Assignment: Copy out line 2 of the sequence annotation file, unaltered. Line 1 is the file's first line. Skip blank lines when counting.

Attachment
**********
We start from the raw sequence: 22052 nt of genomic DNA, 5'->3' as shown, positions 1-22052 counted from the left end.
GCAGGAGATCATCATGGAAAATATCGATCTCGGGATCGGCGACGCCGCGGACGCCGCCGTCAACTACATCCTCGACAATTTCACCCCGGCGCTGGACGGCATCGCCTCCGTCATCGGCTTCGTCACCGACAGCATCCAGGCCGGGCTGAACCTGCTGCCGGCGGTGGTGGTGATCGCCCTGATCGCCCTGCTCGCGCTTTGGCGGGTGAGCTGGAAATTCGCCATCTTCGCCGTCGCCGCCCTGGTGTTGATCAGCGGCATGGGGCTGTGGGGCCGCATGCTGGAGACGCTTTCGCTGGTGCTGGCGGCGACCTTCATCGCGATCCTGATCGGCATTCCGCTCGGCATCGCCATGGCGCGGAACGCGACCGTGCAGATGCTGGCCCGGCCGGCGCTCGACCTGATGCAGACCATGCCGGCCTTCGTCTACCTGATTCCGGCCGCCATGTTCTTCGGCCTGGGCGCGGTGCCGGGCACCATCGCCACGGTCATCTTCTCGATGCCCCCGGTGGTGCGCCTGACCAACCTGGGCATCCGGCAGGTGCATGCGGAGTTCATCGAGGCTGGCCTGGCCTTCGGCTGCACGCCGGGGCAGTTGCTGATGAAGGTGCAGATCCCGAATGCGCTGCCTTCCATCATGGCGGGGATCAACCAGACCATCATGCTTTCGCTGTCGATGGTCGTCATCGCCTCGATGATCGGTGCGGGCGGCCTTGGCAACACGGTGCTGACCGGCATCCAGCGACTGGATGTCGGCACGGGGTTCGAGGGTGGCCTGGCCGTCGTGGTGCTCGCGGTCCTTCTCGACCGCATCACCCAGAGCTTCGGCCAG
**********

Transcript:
GCAGGAGATCATCATGGAAAATATCGATCTCGGGATCGGCGACGCCGCGGACGCCGCCGTCAACTACATCCTCGACAATTTCACCCCGGCGCTGGACGGCATCGCCTCCGTCATCGGCTTCGTCACCGACAGCATCCAGGCCGGGCTGAACCTGCTGCCGGCGGTGGTGGTGATCGCCCTGATCGCCCTGCTCGCGCTTTGGCGGGTGAGCTGGAAATTCGCCATCTTCGCCGTCGCCGCCCTGGTGTTGATCAGCGGCATGGGGCTGTGGGGCCGCATGCTGGAGACGCTTTCGCTGGTGCTGGCGGCGACCTTCATCGCGATCCTGATCGGCATTCCGCTCGGCATCGCCATGGCGCGGAACGCGACCGTGCAGATGCTGGCCCGGCCGGCGCTCGACCTGATGCAGACCATGCCGGCCTTCGTCTACCTGATTCCGGCCGCCATGTTCTTCGGCCTGGGCGCGGTGCCGGGCACCATCGCCACGGTCATCTTCTCGATGCCCCCGGTGGTGCGCCTGACCAACCTGGGCATCCGGCAGGTGCATGCGGAGTTCATCGAGGCTGGCCTGGCCTTCGGCTGCACGCCGGGGCAGTTGCTGATGAAGGTGCAGATCCCGAATGCGCTGCCTTCCATCATGGCGGGGATCAACCAGACCATCATGCTTTCGCTGTCGATGGTCGTCATCGCCTCGATGATCGGTGCGGGCGGCCTTGGCAACACGGTGCTGACCGGCATCCAGCGACTGGATGTCGGCACGGGGTTCGAGGGTGGCCTGGCCGTCGTGGTGCTCGCGGTCCTTCTCGACCGCATCACCCAGAGCTTCGGCCAG